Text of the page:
Trachoma

LET’S TALK ABOUT NEGLECTED TROPICAL DISEASES: TRACHOMA

Two weeks ago, on 20th April, the World Health Organization (WHO) announced that  Gambia had eliminated trachoma as a public health problem. Although this is great news for the global health community, to fully understand the relevance of it, it is crucial to talk about trachoma as a Neglected Tropical Disease (NTD) and about NTDs themselves still posing one of the greatest challenges for health equity. Neglected Tropical Diseases: What Are They and Why Are Read more…

Malaria World Day

The Forgotten Epidemic: A Malaria-Free World Starts With Us

“Health is a human right, not a privilege. No one should get sick and die from diseases that are preventable and treatable. All our efforts in the response and green recovery to COVID-19 need to ensure that other diseases, such as malaria, are not neglected. We must continue to invest in youth-led solutions to combat malaria around the world”.  – Ms. Jayathma Wickramanayake, United Nations Secretary General’s Envoy on Youth A Human Rights Issue: Malaria Read more…

Solidarity

WHY AREN’T WE SERIOUS ABOUT SOLIDARITY?

To find out whether solidarity could play a role in societal efforts to reduce health inequalities, in this blog I will take you along in my journey across the main drivers of public health actions. We will discover the role public health ethics plays and how it differs from traditional well-known bioethics, only to find out solidarity is one of its main moral values. Finally, literature about solidarity’s potential will bring us back to the Read more…

Covid and climate change: two crises

A Tale of Two Crises: COVID and climate change

Humankind is facing the overlap of two crises with unprecedented impacts on our society: COVID- 19 and climate change. COVID-19 and the climate crisis have exposed the fact that the poorest and most marginalized people in society are the ones suffering most. In both crises, we must ensure that the most vulnerable ones receive the attention, guidance and assistance they need. Coordinating the responses and decisions being made now creates an opportunity to improve public health systems and create a more sustainable economic future for everyone, reducing the chances of a new pandemic.

Tuberculosis World Day

TUBERCULOSIS: THE OTHER PANDEMIC

In 2020, we have all learned what a pandemic is, but we may have failed to recognize the relevance of other ongoing pandemics. On World Tuberculosis Day, we reflect upon this disease and its own pandemic, the factors related to it and the relevance of the fight against it. Why is tuberculosis still an issue? Why mustn’t we forget about it? But, what is more important, what can we learn from our previous mistakes? Tuberculosis Read more…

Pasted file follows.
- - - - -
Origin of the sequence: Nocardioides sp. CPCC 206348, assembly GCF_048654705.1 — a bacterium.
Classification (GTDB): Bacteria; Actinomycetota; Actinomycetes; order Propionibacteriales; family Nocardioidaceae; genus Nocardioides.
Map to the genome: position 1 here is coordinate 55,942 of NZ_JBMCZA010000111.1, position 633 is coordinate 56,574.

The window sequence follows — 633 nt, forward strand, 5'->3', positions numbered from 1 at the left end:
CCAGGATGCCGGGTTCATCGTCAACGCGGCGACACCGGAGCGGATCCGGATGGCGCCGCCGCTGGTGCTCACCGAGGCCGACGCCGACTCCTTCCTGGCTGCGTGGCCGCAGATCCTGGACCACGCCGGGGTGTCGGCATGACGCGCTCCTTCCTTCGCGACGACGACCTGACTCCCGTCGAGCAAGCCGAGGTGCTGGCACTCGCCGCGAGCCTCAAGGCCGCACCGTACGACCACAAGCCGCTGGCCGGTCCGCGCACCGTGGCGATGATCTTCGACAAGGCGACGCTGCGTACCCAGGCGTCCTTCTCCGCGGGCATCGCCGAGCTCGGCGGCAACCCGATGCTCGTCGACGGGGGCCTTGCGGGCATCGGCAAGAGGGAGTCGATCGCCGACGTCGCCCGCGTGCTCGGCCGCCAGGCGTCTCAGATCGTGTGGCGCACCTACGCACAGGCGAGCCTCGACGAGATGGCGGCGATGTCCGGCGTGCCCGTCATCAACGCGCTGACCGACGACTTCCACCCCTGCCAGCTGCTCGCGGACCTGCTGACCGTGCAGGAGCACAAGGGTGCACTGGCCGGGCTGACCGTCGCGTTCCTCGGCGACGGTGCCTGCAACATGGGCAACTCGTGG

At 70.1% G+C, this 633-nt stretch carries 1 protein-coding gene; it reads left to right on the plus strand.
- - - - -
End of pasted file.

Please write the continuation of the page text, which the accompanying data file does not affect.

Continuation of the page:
The Time to End Racial Discrimination is Now!

“It may always be necessary for us as a society, to pay careful attention to the impact of our laws, policies, and practices on racial and ethnic groups and consciously strive to ensure that biases, stereotypes, and structural arraignments do not cause unnecessary harm or suffering to any individual or any group for reasons related to race.”- Michelle Alexander, a highly acclaimed civil rights lawyer, advocate, legal scholar and author of The New Jim Crow: Read more…

Equal access COVID 19 vaccine

Tackling unequal access to COVID-19 vaccine: solidarity or common sense?

By February 2021, more than 100 million cases and 2 million deaths from COVID-19 have been confirmed since the beginning of the pandemic. While only about 2% of these cases have been reported in Africa, the Americas are leading the global ranking. With this scene, countries have rushed to contribute in a never-before-seen global effort to develop an effective vaccine. In less than a year, more than 70 vaccines were in clinical trials on humans, Read more…

Capitalism is bad for women

The fight for the liberation of women has spanned centuries, and in modern times, International Women’s Day serves as a reminder of how much more work remains of the struggle. First formally observed over 100 years ago, the internationally commemorated day recognizes the women of New York City who protested for better working conditions in 1908. While quality of life has improved working class women continue to face precarious jobs with poor working conditions, unpaid Read more…

Patients Voices Matter: HIV infected women

Patients’ Voices Matter: HIV infected women in South Africa

The Option B+ PMTCT programme for HIV infected women at the Rahima Moosa Mother and Child Hospital, Johannesburg, South Africa Background South Africa’s National Department of Health has adopted World Health Organization’s (WHO) 2013 consolidated guidelines on the use of ARVs for treatment and prevention of HIV infection. The guidelines include changes for prevention of mother to child transmission (PMTCT) through Option B+. Option B+ aims to reduce the HIV prevalence rate amongst these women Read more…

Women scientists, let’s make ourselves heard!

THIS POST WAS ALSO WRITTEN IN SPANISH. THE SPANISH VERSION IS FOUND BELOW. When I was little, my grandmother used to tell me and my sisters, “Do research;be researchers to find out the cure to diseases”. Personally, I never understood this. It seemed too difficult and broad of a sentiment that I never thought I could make it happen. She, as with many other women from her generation, did not have access to a higher Read more…